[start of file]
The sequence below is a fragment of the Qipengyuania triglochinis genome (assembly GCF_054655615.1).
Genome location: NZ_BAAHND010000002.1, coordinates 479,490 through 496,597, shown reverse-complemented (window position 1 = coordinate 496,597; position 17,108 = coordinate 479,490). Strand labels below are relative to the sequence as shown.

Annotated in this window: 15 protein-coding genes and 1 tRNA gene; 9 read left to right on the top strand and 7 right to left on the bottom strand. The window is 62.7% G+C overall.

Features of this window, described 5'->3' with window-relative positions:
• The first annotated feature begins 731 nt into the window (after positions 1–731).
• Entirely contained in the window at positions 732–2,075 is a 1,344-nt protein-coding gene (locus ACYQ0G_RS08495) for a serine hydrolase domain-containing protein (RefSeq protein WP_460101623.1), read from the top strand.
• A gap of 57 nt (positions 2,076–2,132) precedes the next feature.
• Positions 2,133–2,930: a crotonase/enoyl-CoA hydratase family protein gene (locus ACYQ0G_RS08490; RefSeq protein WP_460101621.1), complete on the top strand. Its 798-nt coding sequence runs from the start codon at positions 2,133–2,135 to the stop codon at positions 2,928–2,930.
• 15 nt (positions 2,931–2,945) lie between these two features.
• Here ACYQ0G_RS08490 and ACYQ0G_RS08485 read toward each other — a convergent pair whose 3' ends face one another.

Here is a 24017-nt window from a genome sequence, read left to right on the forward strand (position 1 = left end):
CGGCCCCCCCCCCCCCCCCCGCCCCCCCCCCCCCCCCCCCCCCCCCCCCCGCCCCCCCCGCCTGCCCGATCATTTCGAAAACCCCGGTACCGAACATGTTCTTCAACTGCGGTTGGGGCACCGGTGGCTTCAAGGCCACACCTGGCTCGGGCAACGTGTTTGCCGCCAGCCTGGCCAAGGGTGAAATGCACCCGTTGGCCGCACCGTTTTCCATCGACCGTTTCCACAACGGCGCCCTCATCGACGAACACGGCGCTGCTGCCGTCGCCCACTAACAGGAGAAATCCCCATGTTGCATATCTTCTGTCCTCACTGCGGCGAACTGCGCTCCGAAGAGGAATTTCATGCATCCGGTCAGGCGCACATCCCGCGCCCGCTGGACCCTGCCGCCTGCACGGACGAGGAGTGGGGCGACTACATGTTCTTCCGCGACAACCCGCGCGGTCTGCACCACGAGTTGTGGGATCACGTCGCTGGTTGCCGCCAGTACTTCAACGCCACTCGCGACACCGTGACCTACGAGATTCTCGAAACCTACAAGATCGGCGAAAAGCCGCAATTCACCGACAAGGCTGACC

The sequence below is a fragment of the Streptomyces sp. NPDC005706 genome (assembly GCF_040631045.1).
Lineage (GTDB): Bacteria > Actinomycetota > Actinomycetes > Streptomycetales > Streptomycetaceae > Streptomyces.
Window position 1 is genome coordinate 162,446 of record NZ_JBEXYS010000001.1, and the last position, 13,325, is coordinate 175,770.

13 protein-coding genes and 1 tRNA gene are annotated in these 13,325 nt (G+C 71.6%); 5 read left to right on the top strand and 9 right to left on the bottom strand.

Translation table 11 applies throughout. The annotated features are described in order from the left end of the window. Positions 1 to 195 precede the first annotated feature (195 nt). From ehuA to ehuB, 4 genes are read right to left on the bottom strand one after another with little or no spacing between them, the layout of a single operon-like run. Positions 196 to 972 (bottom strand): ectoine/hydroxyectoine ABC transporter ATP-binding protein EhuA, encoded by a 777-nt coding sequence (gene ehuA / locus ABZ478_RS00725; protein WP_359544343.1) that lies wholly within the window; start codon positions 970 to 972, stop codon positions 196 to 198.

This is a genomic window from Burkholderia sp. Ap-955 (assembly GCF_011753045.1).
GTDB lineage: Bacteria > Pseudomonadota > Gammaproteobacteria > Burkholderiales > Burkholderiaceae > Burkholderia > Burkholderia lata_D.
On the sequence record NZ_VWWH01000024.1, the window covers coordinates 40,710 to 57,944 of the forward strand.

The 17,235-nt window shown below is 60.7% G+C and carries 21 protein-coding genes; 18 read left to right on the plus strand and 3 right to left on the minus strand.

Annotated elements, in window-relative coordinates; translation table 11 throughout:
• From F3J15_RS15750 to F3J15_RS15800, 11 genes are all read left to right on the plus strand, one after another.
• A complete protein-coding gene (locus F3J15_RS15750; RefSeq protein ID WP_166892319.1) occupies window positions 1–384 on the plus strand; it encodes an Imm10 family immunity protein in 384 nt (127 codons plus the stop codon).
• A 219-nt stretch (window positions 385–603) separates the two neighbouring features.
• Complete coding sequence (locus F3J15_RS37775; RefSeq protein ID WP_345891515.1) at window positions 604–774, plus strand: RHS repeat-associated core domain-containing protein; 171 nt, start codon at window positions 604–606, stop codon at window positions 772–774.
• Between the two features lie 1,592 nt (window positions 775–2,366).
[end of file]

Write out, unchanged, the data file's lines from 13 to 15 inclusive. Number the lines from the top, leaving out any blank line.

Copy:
The sequence below is a fragment of the Streptomyces sp. NPDC005706 genome (assembly GCF_040631045.1).
Lineage (GTDB): Bacteria > Actinomycetota > Actinomycetes > Streptomycetales > Streptomycetaceae > Streptomyces.
Window position 1 is genome coordinate 162,446 of record NZ_JBEXYS010000001.1, and the last position, 13,325, is coordinate 175,770.